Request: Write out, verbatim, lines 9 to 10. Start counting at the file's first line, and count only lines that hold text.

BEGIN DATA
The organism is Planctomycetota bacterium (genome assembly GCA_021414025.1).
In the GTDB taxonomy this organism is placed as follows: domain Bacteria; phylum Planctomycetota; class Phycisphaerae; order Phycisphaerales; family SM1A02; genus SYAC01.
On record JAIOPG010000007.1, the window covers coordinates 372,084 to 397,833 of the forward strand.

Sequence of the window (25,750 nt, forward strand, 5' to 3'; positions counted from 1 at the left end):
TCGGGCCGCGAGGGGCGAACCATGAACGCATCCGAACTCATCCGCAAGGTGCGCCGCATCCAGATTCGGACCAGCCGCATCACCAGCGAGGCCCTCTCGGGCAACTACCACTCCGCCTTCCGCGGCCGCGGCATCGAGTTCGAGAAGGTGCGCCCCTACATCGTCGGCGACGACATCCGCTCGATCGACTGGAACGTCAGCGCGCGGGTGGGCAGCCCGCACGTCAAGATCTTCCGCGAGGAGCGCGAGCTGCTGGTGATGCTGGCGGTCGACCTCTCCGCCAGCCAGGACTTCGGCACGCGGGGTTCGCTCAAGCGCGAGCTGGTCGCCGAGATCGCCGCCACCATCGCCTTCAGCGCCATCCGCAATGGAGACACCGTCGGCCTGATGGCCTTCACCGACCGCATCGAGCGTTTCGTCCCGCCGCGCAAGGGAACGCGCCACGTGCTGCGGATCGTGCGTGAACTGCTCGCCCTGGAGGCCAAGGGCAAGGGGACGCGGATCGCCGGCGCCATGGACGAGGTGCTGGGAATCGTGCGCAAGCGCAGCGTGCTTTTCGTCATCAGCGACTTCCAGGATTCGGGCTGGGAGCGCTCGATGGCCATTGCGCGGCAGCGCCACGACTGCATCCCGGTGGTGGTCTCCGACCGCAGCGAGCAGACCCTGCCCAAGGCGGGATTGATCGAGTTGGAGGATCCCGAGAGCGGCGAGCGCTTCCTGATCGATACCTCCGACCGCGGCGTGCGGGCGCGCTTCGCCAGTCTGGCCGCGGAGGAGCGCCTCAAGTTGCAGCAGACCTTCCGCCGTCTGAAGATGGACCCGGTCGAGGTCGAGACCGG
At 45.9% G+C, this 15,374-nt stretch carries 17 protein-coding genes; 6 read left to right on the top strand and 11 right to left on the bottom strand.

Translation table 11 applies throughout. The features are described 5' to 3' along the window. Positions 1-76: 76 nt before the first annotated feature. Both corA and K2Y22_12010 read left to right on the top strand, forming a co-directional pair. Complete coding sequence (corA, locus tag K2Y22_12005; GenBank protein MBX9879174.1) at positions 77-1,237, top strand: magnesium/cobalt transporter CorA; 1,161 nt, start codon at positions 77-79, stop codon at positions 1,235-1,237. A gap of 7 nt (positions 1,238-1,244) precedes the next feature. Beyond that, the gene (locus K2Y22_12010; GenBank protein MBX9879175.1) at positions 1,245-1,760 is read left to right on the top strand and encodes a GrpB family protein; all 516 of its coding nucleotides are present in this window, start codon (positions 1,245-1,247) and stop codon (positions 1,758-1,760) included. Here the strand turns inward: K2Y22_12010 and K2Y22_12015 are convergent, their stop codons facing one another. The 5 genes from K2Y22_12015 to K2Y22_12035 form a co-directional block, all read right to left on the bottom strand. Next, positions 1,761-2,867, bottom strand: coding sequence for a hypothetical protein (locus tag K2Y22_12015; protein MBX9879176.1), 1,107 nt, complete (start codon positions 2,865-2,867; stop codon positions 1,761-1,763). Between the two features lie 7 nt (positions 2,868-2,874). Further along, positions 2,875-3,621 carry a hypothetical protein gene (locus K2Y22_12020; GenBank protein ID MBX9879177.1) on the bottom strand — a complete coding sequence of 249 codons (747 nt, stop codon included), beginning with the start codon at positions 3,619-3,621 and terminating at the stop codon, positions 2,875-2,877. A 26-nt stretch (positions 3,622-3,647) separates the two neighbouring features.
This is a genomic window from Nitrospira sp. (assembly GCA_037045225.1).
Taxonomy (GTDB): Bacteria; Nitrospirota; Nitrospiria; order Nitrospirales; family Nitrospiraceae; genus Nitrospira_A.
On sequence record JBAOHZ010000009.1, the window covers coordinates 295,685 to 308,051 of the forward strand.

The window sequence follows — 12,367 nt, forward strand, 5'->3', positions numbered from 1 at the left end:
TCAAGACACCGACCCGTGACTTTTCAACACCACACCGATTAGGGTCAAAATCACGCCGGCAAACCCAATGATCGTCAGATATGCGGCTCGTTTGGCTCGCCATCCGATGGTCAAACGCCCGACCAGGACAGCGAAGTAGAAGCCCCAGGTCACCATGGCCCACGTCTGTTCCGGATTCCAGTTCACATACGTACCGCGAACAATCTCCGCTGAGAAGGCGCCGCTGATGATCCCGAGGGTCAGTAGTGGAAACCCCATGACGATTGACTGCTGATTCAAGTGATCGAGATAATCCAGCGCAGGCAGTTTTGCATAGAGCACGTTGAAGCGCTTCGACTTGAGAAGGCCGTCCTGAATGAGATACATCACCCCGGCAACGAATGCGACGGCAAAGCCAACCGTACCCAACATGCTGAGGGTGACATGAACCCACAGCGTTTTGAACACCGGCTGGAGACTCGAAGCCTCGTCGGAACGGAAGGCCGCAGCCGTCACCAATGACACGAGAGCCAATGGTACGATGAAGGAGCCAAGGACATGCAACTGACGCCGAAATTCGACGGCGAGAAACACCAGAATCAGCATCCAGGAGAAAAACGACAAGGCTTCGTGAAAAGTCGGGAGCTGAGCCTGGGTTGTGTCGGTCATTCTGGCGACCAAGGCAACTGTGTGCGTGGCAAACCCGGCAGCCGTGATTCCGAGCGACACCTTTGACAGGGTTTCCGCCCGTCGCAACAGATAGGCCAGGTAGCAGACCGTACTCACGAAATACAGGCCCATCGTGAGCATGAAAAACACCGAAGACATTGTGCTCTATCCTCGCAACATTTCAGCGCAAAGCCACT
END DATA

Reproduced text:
Taxonomy (GTDB): Bacteria; Nitrospirota; Nitrospiria; order Nitrospirales; family Nitrospiraceae; genus Nitrospira_A.
On sequence record JBAOHZ010000009.1, the window covers coordinates 295,685 to 308,051 of the forward strand.